Look out for the women of “Cranford”


Let’s face it: High-quality

television dramas with female-heavy casts are few and far between. Particularly

when many of the women involved are over 40. In fact, I think the last

real standout I remember in this respect was The Jewel in the Crown

in 1984, where actresses of the caliber of Peggy Ashcroft

(then in her 70s) were given full range to strut their stuff.

American viewers have got a

real treat in store, though, as according to this

, the BBC’s

latest costume drama Cranford will be coming to Masterpiece Theatre

on PBS sometime between January and May.

Having watched, laughed like

a maniac, and cried like a wuss over this miniseries when it screened

in the U.K. last month, I can honestly recommend it as one of the best

things I’ve seen on British TV in years.

Here’s a trailer for the



The drama is adapted from three

short novels by the Victorian writer Elizabeth Gaskell: Cranford,

Mr. Harrison’s Confessions
, and My Lady Ludlow. Created

by Sue Birtwistle and Susie Conklin (of the 1995 Pride & Prejudice

fame) and scripted by Heidi Thomas (who also wrote the recent Emma Watson

Ballet Shoes),

the drama takes place in Cranford, a fictional town in the north of

England, in the 1840s. Most of the town’s inhabitants are single or

widowed middle-aged women, and over the course of the series we follow

them dealing with dramas both small — like the loss of a cow or having

one’s best lace swallowed by one’s cat — and large, such as bankruptcy,

death, and the advent of the railway.

Mary Smith, the book’s narrator,

is played by the sweet-faced actress Lisa Dillon

(pictured below center), who manages to make the character a moral center

without becoming dull or bland:

Mary has come from Manchester

to stay with the sisters Miss Deborah Jenkyns (played by Eileen Atkins,

pictured right) and Miss Matty Jenkyns (played by Judi Dench,

pictured left). Although Dench is regarded in the U.K. as something

of a national treasure, I have to say I’ve felt somewhat ambivalent

about her in the past, as she seems to me to keep playing the same type

of woman: authoritative and prickly. As the shy, uncertain Miss Matty,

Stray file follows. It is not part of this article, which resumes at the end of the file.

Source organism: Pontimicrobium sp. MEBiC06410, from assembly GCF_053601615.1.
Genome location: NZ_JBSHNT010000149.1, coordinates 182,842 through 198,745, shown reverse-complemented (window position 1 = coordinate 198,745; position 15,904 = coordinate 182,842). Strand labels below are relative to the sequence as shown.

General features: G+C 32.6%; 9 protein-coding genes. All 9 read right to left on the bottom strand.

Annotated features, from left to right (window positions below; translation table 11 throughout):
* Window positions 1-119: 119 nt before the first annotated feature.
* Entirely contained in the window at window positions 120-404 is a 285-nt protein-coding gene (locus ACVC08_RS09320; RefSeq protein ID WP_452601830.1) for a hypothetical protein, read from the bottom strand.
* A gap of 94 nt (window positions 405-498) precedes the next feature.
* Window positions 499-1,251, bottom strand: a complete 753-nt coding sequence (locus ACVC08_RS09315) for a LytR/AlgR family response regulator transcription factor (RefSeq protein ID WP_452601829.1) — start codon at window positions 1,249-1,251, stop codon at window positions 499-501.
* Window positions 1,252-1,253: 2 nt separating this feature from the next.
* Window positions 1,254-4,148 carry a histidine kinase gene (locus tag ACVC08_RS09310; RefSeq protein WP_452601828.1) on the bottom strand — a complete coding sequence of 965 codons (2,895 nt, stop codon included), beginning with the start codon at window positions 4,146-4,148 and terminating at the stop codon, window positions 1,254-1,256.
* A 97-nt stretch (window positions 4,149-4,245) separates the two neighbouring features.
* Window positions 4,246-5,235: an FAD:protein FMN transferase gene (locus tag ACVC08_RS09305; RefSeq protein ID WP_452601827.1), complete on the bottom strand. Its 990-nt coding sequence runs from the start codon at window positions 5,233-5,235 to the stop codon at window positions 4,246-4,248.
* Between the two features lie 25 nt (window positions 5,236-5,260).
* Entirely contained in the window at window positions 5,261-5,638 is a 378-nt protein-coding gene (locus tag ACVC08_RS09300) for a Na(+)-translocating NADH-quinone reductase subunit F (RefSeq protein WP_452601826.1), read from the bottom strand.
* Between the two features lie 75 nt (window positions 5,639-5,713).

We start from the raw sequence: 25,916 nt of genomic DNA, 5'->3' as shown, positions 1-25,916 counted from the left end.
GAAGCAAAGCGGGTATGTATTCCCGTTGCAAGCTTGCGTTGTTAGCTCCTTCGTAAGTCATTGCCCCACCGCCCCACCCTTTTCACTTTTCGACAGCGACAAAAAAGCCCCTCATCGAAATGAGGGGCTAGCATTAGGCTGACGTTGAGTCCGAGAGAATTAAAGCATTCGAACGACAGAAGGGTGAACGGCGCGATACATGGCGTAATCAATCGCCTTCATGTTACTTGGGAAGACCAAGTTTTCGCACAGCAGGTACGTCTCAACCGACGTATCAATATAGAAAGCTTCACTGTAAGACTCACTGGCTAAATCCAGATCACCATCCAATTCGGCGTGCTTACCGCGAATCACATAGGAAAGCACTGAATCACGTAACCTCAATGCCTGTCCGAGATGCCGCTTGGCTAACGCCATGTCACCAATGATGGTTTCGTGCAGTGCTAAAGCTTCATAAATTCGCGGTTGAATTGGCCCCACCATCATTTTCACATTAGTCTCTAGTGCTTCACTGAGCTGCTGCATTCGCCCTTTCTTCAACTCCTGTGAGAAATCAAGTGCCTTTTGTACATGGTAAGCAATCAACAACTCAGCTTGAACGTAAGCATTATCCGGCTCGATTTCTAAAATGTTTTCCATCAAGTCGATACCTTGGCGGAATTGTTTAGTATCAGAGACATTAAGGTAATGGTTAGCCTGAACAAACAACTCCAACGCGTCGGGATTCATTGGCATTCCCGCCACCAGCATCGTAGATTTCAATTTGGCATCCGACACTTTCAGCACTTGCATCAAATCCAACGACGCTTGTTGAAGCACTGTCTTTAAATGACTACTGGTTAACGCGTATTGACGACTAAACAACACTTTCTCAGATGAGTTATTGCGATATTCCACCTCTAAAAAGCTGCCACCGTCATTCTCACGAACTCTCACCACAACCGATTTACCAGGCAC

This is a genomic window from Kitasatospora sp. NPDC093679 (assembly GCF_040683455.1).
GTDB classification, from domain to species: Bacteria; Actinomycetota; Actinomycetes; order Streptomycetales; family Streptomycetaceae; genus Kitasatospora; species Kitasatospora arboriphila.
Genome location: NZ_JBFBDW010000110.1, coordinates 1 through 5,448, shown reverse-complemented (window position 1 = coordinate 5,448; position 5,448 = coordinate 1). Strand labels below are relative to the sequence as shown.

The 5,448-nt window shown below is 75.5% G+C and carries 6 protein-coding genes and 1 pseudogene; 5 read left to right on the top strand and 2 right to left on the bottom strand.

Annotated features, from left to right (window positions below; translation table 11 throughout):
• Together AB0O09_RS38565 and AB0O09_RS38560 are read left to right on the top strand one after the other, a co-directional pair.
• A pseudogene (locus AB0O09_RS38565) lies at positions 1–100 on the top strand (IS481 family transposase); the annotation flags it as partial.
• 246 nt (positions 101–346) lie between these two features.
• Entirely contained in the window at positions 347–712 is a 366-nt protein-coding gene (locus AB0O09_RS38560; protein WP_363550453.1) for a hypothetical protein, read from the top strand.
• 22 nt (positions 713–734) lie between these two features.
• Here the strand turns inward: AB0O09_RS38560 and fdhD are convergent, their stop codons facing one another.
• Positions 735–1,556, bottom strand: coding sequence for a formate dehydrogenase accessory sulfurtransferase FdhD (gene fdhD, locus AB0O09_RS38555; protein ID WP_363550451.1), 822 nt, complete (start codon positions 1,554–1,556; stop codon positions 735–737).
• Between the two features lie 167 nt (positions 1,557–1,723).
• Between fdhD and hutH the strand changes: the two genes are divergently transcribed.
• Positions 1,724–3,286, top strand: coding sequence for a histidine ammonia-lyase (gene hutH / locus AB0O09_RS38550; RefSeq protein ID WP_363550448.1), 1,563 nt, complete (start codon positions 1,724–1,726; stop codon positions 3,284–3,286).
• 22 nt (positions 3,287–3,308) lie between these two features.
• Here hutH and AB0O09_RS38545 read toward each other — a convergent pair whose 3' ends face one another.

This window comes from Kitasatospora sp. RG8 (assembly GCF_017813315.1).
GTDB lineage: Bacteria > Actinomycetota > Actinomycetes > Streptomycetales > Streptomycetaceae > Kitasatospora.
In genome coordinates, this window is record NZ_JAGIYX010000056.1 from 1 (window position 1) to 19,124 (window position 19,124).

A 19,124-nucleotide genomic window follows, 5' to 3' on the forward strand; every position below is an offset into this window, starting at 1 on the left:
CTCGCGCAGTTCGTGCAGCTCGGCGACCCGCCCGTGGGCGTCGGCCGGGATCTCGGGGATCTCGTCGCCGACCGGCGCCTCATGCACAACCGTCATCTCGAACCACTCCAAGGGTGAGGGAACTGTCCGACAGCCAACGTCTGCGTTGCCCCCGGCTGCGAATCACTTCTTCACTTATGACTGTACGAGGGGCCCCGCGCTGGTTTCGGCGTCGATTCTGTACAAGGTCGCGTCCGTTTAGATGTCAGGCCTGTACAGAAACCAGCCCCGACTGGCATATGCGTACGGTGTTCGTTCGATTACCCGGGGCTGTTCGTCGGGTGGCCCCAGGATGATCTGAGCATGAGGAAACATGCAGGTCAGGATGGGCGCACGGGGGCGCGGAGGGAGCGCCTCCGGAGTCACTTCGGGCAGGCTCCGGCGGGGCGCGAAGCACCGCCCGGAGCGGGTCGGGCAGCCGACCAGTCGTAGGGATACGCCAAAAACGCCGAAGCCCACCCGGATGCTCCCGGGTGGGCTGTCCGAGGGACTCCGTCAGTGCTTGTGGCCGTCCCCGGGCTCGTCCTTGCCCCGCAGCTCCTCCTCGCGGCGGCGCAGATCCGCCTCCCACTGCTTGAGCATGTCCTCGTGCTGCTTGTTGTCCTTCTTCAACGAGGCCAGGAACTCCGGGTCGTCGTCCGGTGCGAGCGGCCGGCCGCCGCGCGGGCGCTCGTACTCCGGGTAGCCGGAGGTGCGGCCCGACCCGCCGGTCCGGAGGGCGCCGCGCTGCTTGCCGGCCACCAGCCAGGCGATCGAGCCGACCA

though, she shows herself capable of something completely different,

and is excellent.

Newcomer Kimberley Nixon

plays Miss Sophy Hutton, the romantic ingénue who is tougher than she

looks (she has raised her younger brother and sisters after her mother

died when she was a child):

Imelda Staunton (of

Vera Drake
and Harry Potter fame) plays Miss Pole, an intense

gossipy spinster:

Francesca Annis plays

Lady Ludlow, an aristocrat trapped in her crumbling estate and trying

to come to terms with the modern world:

Warning: minor spoilers!

Much as I loved the series,

I did have a few reservations about how it treated some of its female

characters. One strand of the plot concerns the confusion that takes

place when, due to various misunderstandings, both the older spinster

Miss Caroline Tomkinson and the widow Mrs. Rose come to believe that

the male Dr. Harrison (who is really engaged to Sophy Hutton) is in

love with them. The program treats Miss Caroline, in particular, as

a figure of fun — and it is difficult not to feel that that is partly

because she is so much older and plainer than the lovely young Sophy.

To me, there wasn’t much funny about her pain.

The last episode also showed

a bit too much enthusiasm for pairing every single character off with

some sort of male love interest, even when there had been no room in

the ensemble show for the relationship to be developed. Not only did

this suggest that women aren’t really complete till they marry, but

it also just seemed inartistic.

Overall, however, the series

was consistently excellent, and it is well worth watching when it shows

on PBS.

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